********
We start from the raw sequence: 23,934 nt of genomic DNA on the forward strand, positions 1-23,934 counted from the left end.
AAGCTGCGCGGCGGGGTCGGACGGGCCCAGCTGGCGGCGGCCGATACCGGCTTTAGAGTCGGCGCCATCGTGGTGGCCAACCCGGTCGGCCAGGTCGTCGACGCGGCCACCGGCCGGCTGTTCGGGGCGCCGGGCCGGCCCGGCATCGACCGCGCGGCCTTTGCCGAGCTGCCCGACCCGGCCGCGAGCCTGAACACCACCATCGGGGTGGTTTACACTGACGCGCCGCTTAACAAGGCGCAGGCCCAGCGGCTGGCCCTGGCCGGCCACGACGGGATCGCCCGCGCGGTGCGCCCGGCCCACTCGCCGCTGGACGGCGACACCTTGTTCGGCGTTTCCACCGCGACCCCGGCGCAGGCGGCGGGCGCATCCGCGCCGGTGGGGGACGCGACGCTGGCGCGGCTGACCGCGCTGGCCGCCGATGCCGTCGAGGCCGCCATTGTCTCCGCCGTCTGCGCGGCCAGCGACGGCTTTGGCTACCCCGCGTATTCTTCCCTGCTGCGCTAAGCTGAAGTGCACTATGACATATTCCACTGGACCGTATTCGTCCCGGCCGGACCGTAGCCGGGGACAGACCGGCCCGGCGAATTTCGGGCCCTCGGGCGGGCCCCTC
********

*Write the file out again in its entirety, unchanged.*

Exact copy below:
We start from the raw sequence: 23,934 nt of genomic DNA on the forward strand, positions 1-23,934 counted from the left end.
AAGCTGCGCGGCGGGGTCGGACGGGCCCAGCTGGCGGCGGCCGATACCGGCTTTAGAGTCGGCGCCATCGTGGTGGCCAACCCGGTCGGCCAGGTCGTCGACGCGGCCACCGGCCGGCTGTTCGGGGCGCCGGGCCGGCCCGGCATCGACCGCGCGGCCTTTGCCGAGCTGCCCGACCCGGCCGCGAGCCTGAACACCACCATCGGGGTGGTTTACACTGACGCGCCGCTTAACAAGGCGCAGGCCCAGCGGCTGGCCCTGGCCGGCCACGACGGGATCGCCCGCGCGGTGCGCCCGGCCCACTCGCCGCTGGACGGCGACACCTTGTTCGGCGTTTCCACCGCGACCCCGGCGCAGGCGGCGGGCGCATCCGCGCCGGTGGGGGACGCGACGCTGGCGCGGCTGACCGCGCTGGCCGCCGATGCCGTCGAGGCCGCCATTGTCTCCGCCGTCTGCGCGGCCAGCGACGGCTTTGGCTACCCCGCGTATTCTTCCCTGCTGCGCTAAGCTGAAGTGCACTATGACATATTCCACTGGACCGTATTCGTCCCGGCCGGACCGTAGCCGGGGACAGACCGGCCCGGCGAATTTCGGGCCCTCGGGCGGGCCCCTC